I used to pass through my father’s shop, because the shop was in front – at the back was the house where the family lived. That’s how it happens in India: house and shop are together so it is easily manageable. I used to pass through my father’s shop with closed eyes.
He asked me, “This is strange. Whenever you pass through the shop into the house, or from the house” – it was just a twelve foot space to pass – “you always keep your eyes closed. What ritual are you practicing?”
I said, “I am simply practicing so that this shop does not destroy me as it has destroyed you. I don’t want to see it at all; I am absolutely uninterested, totally uninterested.” And it was one of the most beautiful cloth shops in that city – the best materials were available there – but I never looked to the side, I simply closed my eyes and passed by.
He said, “But in opening your eyes there is no harm.”
I said, “One never knows – one can be distracted. I don’t want to be distracted by anything.”
Naturally, he wanted me – I was his eldest son – he wanted me to help him. He wanted me, after my education, to come and take charge of the shop. The shop he had managed well; it had become a big place, slowly, slowly. He said, “Of course, who else is going to look after it? I will be getting old; do you want me continually to be here?”
I said, “No, I don’t, but you can retire. You have your younger brothers who are interested in the shop, in fact too interested – even afraid that you may give the shop to me. I have told them, ‘Don’t be afraid of me; I am no one’s competitor.’ Give this shop to your younger brothers.”
But in India the tradition is that the eldest son inherits everything. My father was the eldest son of his father; he inherited everything. All that he had now was for me to take care of Naturally he was worried…but there was no way. He tried in every possible way, somehow to get me interested.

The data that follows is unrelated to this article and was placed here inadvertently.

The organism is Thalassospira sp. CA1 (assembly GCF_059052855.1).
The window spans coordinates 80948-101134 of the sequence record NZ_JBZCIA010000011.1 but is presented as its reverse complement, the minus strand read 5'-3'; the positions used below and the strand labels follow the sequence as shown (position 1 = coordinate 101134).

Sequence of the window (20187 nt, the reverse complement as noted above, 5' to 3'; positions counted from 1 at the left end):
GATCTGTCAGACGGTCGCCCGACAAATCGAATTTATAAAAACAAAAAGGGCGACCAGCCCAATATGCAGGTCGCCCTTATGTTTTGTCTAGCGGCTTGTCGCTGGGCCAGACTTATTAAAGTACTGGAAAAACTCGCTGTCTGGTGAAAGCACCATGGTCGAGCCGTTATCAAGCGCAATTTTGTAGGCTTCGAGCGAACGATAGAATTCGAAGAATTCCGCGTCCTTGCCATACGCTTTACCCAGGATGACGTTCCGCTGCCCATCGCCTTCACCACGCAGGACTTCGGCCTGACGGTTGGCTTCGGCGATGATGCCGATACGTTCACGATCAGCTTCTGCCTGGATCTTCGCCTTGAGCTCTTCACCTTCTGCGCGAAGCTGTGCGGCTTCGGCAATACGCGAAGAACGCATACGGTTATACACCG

He would say to me, “Even if you become a doctor you cannot earn as much in the whole month as I can earn in a day. If you become an engineer, what salary are you going to get? If you become a professor – I can hire your professors, no problem. And you know there are so many thousands of graduates, post-graduates, PhDs, unemployed.”
First he tried to persuade me not to go to the university because he was very much afraid that it would make me absolutely independent for six years – going far away. Then he would not even be able to keep an eye on me. He had already been regretting that for seven years he left me with my mother’s parents.
I told him, “Don’t be afraid. What has to happen has happened: I am really graduated. Those seven years…. No university is needed to corrupt me; I am corrupted completely – out of your hands. And these means of persuasion – salaries, respect, money – I don’t give any value to them. And I am not going to become a doctor or an engineer, so don’t be worried. In fact, I am going to remain a vagabond my whole life.”